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Robot Force Control: An Introduction

Nicolas Lauzier
by Nicolas Lauzier on Feb 26, 2012 9:43:00 PM

Today's industrial robots are almost always programmed using a position control scheme. Typically, the robot tool follows a prescribed trajectory in space which has been pre-programmed or "teached" before run-time. Sometimes, the robot gets its reference position from a vision system, which enables it to adapt its motion to its changing environment. However, for some applications, it is more important to precisely control the force applied by the end-effector rather than controling the robots positioning. One example of this is the finishing of a machined part, as seen in the video below:pixel

Video from the Youtube user Abrasit

In an application for which the applied force is important, the robot needs to be controlled differently. Instead of servoing each joint to its targeted position, the output torque is controlled to match the desired force applied by the end-effector on an external object. To do this, a way of measuring the external force is required.

Force/Torque Sensors

Typically, the external force is measured using a six-axis force/torque sensor which measures any force applied to the end-effector. Most of the commercially available force/torque sensors are built from strain gages. Some robot manufacturers offer force-control packages containing the sensor, plus a special software, which allows you to program the robot using force control.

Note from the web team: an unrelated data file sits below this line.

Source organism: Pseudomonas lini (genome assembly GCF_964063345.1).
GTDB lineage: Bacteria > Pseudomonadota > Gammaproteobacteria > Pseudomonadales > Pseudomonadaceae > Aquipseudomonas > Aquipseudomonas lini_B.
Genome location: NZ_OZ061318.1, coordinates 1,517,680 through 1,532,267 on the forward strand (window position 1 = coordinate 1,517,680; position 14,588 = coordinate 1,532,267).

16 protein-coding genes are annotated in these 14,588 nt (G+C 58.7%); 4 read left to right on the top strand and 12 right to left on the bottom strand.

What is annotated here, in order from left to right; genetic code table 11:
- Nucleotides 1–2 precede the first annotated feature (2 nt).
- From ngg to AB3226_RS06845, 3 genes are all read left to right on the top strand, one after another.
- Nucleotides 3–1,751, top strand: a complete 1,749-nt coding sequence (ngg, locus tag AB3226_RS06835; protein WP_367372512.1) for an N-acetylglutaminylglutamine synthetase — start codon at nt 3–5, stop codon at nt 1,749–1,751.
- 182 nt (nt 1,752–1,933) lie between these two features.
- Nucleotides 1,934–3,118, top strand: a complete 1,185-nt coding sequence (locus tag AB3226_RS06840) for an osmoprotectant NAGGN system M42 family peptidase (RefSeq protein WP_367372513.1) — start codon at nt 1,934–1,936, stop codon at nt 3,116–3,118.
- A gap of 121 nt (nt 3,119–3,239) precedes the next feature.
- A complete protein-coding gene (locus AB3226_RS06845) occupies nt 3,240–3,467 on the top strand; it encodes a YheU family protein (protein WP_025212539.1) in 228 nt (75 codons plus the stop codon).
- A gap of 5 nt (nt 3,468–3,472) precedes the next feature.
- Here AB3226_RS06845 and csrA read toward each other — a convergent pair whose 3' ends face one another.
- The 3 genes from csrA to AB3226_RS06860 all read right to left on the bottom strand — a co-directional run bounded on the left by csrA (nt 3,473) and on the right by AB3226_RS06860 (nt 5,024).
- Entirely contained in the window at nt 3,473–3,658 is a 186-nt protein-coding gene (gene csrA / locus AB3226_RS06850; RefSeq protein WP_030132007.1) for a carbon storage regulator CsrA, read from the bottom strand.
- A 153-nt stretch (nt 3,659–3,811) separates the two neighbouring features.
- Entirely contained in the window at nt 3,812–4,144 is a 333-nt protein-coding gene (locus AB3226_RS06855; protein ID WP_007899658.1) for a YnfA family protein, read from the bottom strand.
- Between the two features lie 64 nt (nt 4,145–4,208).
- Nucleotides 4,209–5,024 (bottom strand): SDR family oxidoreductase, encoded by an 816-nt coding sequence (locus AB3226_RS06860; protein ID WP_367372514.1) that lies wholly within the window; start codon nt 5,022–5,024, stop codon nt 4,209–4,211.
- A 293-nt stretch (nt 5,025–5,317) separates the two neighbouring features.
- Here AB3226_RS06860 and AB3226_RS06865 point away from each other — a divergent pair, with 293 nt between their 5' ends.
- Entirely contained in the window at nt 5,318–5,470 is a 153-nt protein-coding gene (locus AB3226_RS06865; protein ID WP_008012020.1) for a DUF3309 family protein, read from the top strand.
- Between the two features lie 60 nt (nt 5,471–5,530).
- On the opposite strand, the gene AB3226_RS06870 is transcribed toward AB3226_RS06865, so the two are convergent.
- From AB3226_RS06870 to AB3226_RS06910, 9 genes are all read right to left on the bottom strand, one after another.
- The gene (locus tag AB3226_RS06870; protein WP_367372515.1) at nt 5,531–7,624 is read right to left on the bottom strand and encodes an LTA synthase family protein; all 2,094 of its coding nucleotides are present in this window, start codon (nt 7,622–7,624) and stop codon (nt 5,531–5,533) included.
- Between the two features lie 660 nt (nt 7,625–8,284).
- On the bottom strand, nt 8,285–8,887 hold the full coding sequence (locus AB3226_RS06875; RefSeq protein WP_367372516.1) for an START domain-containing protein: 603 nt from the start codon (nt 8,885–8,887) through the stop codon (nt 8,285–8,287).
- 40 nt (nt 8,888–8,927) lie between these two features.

Sensorless Force Control

One question begs to be asked at this point: is it possible to control the applied force using a normal, position-controlled robot? Well, the answer is yes, but not directly. One way to do this is by having a compliant end-effector for which the relation between displacement and force is well-known. Instead of controlling the force, the position trajectory is programmed to control the deformation of the tool in order to match the desired applied force. This approach is more simple but has some disadvantages: the position of the object has to be known precisely, the contact surface has to be stiff and the end-effector has to be compliant in only one direction. If one of these assumptions is not met, the results are often compromised. Therefore, a force/torque sensor is the best option to obtain precision in force control.

Force Control Basics

robot force control

At first glance, the basic idea behind force control is simple: the output of the sensor is used to close the loop in the controller, adjusting each of the joint torque to match the desired output. In a certain way, this is similar to position control. You simply replace the reference position (from the motor encoders) by a reference force (from the force/torque sensor).

Unfortunately, it is not always as easy as that. The problems come from the fact that the robot needs to perform a trajectory in certain directions while a precise control of the force is required in other directions. For example, when a robot is grinding a surface, a precise force is needed in the direction perpendicular to the grinded surface. In all other directions (and orientations), the robot needs to perform a standard, programmed position trajectory. Therefore, in real applications, force control is in fact an hybrid force/position control for which the joint torques are computed using two references. On top of that, the control scheme needs to be dynamically changed between two operations, for example when the robot completes grinding the surface of the object.

Needless to say, force control is a world in itself and can be quite complex to master (whole textbooks are written on the subject). Fortunately, force-control packages are offered by some robot manufacturers to ease the integration of these sensors with their robots. It's a good thing since one day, force control programming might just be as easy to integrate as the good old-fashioned position control scheme.

6-AXIS FORCE SENSOR EASY TO INTEGRATE  SEE IT HERE

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Nicolas Lauzier
Written by Nicolas Lauzier
Nicolas is a project manager in R&D for Robotiq.
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